Finally, I gave in. I turned on my mobile data despite knowing that I would be paying 599 PHP once I came back home (I already saw my bill – it’s insane). I opened Yelp, the famous business locator app that I previously gave no mind until I met my now boyfriend. He uses it like a bible to find the best and cheapest restaurants in town.

I eventually found Jirōmaru, a Yakiniku place that only had 2 Japanese Yen signs next to its name. It was the cheapest around. Good reviews, only 0.6 kilometers from where we were standing. “Let’s check it out!”

I almost walked past it while I was looking at google maps. I thought that the front of the restaurant would be wide and conspicuously placed in between other establishments. Nope. The front was just about two and a half meters wide with two doors on each side of the facade. One door was for the customers to get into, while the other was for the chefs. As I peeked into the door I found myself looking at a line. This is a standing restaurant! One of the chefs firmly pointed that out when he saw us waiting and looking clueless about these kinds of places. My mom was not happy with this information.

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Much to my family’s reluctance, we stood outside for about 5 minutes before half of our group was allowed to go in. We had to wait for one couple to finish up because the space was that limited. I believe there were only about 6 small grills out on the counter. Three of us made our way to the grill that had just been cleared by the couple, while the other two waited for another 10 minutes before they could come in. My brother chose to eat at McDonald’s.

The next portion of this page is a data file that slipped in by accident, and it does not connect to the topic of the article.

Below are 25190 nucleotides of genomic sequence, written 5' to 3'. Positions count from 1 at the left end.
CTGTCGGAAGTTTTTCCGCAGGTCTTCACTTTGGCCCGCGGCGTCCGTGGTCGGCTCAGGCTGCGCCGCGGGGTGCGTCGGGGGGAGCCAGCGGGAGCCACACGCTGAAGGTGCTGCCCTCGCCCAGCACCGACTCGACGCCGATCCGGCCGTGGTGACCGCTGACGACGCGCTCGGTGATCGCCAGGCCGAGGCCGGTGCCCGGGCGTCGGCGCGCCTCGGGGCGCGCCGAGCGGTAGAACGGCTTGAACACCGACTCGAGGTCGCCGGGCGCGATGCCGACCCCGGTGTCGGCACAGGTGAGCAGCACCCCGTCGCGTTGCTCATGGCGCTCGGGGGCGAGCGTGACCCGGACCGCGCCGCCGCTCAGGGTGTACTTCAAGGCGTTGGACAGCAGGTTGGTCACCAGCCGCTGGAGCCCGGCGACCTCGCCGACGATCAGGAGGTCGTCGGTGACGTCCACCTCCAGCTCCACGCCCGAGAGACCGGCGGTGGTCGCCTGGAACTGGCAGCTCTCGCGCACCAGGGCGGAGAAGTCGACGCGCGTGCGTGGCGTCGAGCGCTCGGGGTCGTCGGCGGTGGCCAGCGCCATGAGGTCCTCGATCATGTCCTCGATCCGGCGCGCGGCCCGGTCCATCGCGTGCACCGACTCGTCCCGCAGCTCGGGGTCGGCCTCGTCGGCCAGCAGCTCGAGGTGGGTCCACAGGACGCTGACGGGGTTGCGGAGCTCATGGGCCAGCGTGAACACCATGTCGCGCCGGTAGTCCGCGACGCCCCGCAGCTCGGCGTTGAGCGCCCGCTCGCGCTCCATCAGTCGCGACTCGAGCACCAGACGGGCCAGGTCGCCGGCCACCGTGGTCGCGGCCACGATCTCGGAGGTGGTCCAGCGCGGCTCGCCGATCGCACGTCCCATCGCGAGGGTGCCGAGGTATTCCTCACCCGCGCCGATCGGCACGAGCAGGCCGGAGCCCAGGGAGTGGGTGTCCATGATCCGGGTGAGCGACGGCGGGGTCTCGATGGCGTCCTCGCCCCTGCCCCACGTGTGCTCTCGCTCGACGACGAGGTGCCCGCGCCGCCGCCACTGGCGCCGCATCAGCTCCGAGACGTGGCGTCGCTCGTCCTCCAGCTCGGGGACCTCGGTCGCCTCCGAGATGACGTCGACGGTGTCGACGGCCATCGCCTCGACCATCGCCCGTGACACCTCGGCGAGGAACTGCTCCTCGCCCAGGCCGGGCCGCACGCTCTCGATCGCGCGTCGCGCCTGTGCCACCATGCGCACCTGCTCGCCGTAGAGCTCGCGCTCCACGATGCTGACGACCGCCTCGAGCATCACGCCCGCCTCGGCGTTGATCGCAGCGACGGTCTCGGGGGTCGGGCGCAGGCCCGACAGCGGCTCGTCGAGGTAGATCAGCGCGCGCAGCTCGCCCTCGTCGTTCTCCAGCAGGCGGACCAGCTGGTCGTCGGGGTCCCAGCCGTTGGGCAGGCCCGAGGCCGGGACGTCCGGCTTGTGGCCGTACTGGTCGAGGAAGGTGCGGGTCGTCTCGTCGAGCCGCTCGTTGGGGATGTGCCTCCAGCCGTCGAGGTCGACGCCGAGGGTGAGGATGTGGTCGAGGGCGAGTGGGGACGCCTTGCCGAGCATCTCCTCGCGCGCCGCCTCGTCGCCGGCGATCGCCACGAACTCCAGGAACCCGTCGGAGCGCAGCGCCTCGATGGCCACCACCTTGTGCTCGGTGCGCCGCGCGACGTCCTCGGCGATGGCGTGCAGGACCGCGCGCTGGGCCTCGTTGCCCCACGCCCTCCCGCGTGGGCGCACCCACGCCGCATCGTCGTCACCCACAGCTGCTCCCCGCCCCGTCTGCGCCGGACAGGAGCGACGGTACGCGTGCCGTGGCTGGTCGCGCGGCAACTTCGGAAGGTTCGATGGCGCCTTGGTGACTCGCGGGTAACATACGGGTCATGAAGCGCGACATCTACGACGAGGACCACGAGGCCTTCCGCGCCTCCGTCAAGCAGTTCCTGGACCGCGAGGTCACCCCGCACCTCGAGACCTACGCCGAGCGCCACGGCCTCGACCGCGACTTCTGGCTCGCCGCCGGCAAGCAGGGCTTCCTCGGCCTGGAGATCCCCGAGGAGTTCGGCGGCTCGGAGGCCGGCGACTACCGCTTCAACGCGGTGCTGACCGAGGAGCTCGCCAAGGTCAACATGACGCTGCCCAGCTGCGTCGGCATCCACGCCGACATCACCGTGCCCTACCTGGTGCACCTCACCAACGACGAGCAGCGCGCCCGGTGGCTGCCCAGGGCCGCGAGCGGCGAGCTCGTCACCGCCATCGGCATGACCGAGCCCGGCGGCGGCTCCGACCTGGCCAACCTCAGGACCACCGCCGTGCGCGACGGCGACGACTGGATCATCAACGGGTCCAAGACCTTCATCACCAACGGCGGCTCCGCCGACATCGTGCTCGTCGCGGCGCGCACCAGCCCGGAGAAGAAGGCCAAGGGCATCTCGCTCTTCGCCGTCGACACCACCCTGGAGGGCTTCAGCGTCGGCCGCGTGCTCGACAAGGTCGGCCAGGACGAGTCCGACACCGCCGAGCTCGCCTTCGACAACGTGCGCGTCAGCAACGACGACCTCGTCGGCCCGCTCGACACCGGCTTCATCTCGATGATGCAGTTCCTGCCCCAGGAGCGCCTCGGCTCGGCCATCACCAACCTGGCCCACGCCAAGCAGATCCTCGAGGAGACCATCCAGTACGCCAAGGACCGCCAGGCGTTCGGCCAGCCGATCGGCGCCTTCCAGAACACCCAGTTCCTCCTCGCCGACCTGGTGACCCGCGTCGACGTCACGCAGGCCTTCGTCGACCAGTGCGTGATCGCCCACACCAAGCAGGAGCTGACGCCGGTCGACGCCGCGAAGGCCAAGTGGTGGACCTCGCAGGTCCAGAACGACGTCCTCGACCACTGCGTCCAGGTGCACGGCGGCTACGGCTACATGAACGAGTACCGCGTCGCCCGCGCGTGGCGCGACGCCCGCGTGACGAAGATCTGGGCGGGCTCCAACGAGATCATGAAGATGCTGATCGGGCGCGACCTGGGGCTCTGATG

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As we were facing the area where the chefs stand, I noticed the small wooden blocks (bars?) hanging on the walls. Japanese characters were written on them, with numbers at the bottom of each bar. That’s how they displayed the menu, each wooden bar showed a part of meat together with its price. How nice. We couldn’t understand a single word.